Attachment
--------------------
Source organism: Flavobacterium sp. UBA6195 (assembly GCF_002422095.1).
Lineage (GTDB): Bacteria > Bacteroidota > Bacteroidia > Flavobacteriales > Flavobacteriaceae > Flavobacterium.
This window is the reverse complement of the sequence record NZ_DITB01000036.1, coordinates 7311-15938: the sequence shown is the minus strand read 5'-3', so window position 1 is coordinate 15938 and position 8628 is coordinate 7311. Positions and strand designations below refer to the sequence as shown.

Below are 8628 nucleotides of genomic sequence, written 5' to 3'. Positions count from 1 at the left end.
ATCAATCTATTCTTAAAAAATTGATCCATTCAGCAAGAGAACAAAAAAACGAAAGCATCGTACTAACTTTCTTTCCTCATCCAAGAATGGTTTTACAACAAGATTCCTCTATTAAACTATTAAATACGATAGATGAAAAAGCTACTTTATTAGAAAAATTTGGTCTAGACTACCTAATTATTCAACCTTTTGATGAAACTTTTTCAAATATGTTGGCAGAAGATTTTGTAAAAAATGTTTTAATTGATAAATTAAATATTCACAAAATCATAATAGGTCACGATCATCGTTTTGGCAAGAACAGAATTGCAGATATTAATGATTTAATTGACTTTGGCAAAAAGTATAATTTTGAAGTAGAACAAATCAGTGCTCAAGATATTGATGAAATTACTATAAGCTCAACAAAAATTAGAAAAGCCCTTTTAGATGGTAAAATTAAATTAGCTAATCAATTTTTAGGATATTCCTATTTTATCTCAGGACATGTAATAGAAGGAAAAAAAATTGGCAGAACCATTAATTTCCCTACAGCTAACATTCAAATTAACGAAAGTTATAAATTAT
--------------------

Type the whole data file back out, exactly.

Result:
Source organism: Flavobacterium sp. UBA6195 (assembly GCF_002422095.1).
Lineage (GTDB): Bacteria > Bacteroidota > Bacteroidia > Flavobacteriales > Flavobacteriaceae > Flavobacterium.
This window is the reverse complement of the sequence record NZ_DITB01000036.1, coordinates 7311-15938: the sequence shown is the minus strand read 5'-3', so window position 1 is coordinate 15938 and position 8628 is coordinate 7311. Positions and strand designations below refer to the sequence as shown.

Below are 8628 nucleotides of genomic sequence, written 5' to 3'. Positions count from 1 at the left end.
ATCAATCTATTCTTAAAAAATTGATCCATTCAGCAAGAGAACAAAAAAACGAAAGCATCGTACTAACTTTCTTTCCTCATCCAAGAATGGTTTTACAACAAGATTCCTCTATTAAACTATTAAATACGATAGATGAAAAAGCTACTTTATTAGAAAAATTTGGTCTAGACTACCTAATTATTCAACCTTTTGATGAAACTTTTTCAAATATGTTGGCAGAAGATTTTGTAAAAAATGTTTTAATTGATAAATTAAATATTCACAAAATCATAATAGGTCACGATCATCGTTTTGGCAAGAACAGAATTGCAGATATTAATGATTTAATTGACTTTGGCAAAAAGTATAATTTTGAAGTAGAACAAATCAGTGCTCAAGATATTGATGAAATTACTATAAGCTCAACAAAAATTAGAAAAGCCCTTTTAGATGGTAAAATTAAATTAGCTAATCAATTTTTAGGATATTCCTATTTTATCTCAGGACATGTAATAGAAGGAAAAAAAATTGGCAGAACCATTAATTTCCCTACAGCTAACATTCAAATTAACGAAAGTTATAAATTAT